Boston College, University of Minnesota, UND, Wisconsin: these schools are traditional college hockey powerhouses. But Arizona State University plans to shake up the NCAA by joining their ranks in 2017. At present, the Sun Devils compete at the collegiate club level and will transition to Division 1 over the course of three years through playing a mixture of varsity and D1 hockey. Penn State, now a member of hockey’s Big Ten conference, employed a similar approach.
— NCAA Ice Hockey (@NCAAIceHockey) November 18, 2014
Located throughout Phoenix, Arizona, ASU is known best for its football and basketball programs–a vast majority of the D1 men’s teams are based in traditional hockey markets. Like the University of Alabama-Huntsville, ASU will contend with grueling travel schedules. CBS Sports’ Chris Peters noted three potential rivals, based solely on geography:
None of the school’s natural rivals play hockey, either. There are two Division I schools in Alaska, while Arizona’s closest opponents geographically would be the three teams that call Colorado home: the U.S. Air Force Academy, Colorado College and University of Denver. -Chris Peters
Travel will no doubt be costly. The program’s funding comes from a generous $32 million donation, made by Don Mullet, father of a former ASU player. In accordance with Title IX, ASU will add a women’s sport. (Whether it’s hockey remains to be seen.) ASU’s transition to D1 suggests that hockey’s popularity in Arizona has grown, despite rumors suggesting the Arizona Coyotes will relocate due to low attendance. The Sun Devils are one of the country’s top club teams and posted a 38-2-0 record last season before capturing their first ACHA championship.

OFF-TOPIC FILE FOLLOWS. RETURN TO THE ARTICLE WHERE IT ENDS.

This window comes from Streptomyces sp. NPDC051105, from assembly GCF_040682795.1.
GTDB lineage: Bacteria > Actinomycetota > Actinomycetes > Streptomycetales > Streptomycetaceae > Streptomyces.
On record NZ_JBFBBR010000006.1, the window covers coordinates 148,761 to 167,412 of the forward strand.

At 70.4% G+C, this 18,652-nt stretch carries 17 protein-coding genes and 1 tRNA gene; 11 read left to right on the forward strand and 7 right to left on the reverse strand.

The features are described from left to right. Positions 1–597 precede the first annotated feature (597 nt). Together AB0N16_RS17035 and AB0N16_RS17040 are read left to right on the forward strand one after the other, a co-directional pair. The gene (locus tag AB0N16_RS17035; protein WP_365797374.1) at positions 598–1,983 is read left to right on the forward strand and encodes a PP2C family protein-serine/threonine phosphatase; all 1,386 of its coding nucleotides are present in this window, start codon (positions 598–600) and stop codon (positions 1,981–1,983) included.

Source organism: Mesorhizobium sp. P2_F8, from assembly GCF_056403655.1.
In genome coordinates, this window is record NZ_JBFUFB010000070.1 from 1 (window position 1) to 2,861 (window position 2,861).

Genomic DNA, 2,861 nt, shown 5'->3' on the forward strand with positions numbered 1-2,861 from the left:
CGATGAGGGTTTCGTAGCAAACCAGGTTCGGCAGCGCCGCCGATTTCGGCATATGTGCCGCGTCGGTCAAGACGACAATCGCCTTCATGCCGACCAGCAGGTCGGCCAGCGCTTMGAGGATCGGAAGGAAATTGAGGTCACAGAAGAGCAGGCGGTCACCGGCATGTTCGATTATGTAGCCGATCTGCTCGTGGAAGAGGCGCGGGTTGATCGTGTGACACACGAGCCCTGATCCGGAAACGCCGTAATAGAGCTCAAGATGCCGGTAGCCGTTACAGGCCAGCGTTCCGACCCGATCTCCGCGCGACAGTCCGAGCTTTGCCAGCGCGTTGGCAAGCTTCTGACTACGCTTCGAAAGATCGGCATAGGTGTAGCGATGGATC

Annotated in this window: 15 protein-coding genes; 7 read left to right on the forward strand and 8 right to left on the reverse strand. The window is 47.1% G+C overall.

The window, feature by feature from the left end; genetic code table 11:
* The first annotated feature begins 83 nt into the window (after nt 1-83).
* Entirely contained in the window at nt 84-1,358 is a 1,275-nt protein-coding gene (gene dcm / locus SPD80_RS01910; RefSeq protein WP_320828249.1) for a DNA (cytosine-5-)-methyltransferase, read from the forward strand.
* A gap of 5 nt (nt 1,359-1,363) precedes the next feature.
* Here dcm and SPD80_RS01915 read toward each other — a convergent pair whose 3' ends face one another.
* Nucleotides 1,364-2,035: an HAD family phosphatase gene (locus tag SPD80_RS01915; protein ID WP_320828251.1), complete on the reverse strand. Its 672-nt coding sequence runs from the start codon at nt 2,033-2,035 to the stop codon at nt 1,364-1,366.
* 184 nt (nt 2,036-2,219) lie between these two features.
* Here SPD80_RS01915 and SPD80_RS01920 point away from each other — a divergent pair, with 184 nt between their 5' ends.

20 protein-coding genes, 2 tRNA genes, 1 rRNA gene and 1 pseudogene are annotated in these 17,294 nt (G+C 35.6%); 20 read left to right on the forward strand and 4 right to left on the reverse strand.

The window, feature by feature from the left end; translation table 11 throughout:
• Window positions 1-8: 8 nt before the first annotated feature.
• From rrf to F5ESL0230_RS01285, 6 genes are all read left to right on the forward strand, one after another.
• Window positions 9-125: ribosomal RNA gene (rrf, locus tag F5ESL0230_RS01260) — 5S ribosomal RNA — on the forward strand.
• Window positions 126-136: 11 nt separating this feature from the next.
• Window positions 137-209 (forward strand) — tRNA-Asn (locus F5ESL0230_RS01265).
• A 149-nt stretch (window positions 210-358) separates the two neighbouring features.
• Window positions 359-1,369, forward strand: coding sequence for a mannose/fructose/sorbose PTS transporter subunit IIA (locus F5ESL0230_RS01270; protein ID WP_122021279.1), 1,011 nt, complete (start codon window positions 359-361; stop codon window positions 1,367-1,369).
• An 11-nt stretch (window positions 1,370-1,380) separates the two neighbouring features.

Success at the college level is imperative to growing hockey in nontraditional markets. The move is not without its risks, but the Sun Devils’ D1 move could help grow the game, particularly among Arizona’s youth. While the program is in its early stages and a number of issues remain unresolved, the transition speaks volumes about hockey’s viability–and might do some good for the Coyotes, too.